INTERVIEWER Now, I'm curious to know, and particularly now that you've conceded that this was a problem, what did you do to overcome this?
LEIGH Played as many different parts as possible. A variety of roles.
INTERVIEWER I was going to ask you--how does one, in fact, learn to be an actress? What steps did you take? And you've answered it by saying doing as great a variety of ..
LEIGH As great a variety as possible.
INTERVIEWER What is required of a person who sets out to be an actor or an actress?
LEIGH Oh, heavens! Strength.
INTERVIEWER Strength in what sense?
LEIGH Strength in health and imagination and courage, I think, and patience.
INTERVIEWER Would you take each one of those by itself and elaborate a little bit for us.
LEIGH Well, strength because it's a very hard life. The hours are different from the rest of normal living, and in order to be able to act well, you have to be in marvelous physical condition. It's very important--in order for your voice to be absolutely right, in order for you too look right, you have to be in good physical training. It's a most disciplinarian job--a disciplinarian feat, I think, as the army, you know. All day long you're really leading up to the evening's performance, in order to time everything correctly, you have to take care of yourself--which is a very difficult thing to do, because it's highly emotional, and once the performance is over, you're inclined to say, "Oh, thank God"--a great release. And then, you just stay up too late and talk too much and that kind of thing.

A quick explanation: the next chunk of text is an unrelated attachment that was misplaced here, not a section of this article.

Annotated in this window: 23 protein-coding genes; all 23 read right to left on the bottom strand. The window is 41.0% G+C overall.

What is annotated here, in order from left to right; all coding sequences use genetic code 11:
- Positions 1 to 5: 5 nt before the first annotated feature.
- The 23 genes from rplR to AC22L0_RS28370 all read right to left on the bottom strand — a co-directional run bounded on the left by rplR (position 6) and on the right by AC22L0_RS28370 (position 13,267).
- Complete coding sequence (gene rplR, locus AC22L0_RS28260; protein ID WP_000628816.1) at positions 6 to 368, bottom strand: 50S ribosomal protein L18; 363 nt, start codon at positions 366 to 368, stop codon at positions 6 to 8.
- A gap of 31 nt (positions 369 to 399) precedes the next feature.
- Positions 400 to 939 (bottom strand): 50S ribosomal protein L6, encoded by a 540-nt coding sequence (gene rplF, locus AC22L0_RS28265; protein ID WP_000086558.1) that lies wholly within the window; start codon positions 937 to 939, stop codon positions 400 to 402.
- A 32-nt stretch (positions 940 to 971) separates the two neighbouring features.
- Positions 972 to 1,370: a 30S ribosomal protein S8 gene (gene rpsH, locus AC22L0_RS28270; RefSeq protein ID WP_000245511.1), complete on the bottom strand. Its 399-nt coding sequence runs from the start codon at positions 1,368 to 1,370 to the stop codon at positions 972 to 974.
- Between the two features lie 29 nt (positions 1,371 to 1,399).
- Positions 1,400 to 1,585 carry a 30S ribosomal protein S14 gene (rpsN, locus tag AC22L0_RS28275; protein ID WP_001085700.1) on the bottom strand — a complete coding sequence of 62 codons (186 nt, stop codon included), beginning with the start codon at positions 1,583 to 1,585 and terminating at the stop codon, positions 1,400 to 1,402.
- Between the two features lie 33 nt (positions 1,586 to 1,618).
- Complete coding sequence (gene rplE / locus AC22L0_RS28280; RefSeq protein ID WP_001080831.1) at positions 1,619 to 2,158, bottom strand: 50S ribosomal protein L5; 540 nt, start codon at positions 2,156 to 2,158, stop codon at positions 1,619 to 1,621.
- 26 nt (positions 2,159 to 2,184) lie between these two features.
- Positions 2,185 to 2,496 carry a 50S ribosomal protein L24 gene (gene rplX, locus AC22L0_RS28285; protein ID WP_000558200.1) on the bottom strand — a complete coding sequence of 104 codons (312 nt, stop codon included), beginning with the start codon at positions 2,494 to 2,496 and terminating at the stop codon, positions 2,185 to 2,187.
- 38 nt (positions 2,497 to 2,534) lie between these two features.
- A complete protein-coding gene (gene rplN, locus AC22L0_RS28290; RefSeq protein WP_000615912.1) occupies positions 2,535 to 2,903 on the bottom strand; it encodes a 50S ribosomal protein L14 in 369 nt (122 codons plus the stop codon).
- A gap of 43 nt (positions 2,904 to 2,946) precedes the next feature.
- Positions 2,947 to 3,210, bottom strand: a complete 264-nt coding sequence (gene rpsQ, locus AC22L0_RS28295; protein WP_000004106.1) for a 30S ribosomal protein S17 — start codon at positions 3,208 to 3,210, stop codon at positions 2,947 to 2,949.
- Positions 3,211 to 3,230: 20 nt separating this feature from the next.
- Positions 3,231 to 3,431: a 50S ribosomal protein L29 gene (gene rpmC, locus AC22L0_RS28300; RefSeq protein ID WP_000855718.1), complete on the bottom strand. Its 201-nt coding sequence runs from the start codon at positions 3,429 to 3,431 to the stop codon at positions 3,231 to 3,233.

INTERVIEWER Is there that heightened feeling about every performance?
LEIGH Every performance. The other day I was going on, and Mr. Merivale said, "Why are you shaking?" I said because I was nervous. And I'd been playing it then for ten months--nine months in London and one month in New York. Every single night I'm nervous.
INTERVIEWER That's very distressing. But why must it be every night?
LEIGH The audience is different. You never know how the audience is going to react, so it's different for you every night. You never know what the other actors are going to do, quite. I mean, it stays pretty much the same, but any thing can happen. It's one of the hazards of acting.
INTERVIEWER In other words, every performance is a different performance.
LEIGH Yes, it is. You're adding something all the time, to begin with.
INTERVIEWER And each performance is shaped by the performance, is it?
LEIGH Yes, it is,in a way.
INTERVIEWER Now, to make a switch to that famous role of yours, Scarlett O'Hara. Did getting the role of Scarlett O'Hara hurt your career in any way?
LEIGH No, I think it helped enormously.
INTERVIEWER I thought that perhaps coming so early in your career, and focusing so much attention on you, that it might have been some kind of handicap.
LEIGH No, it was such a marvelous role that it helped. I certainly intended to get it, I may say. From the moment I read the book, I said, "I've got to play that," and I was laughed to scorn on it.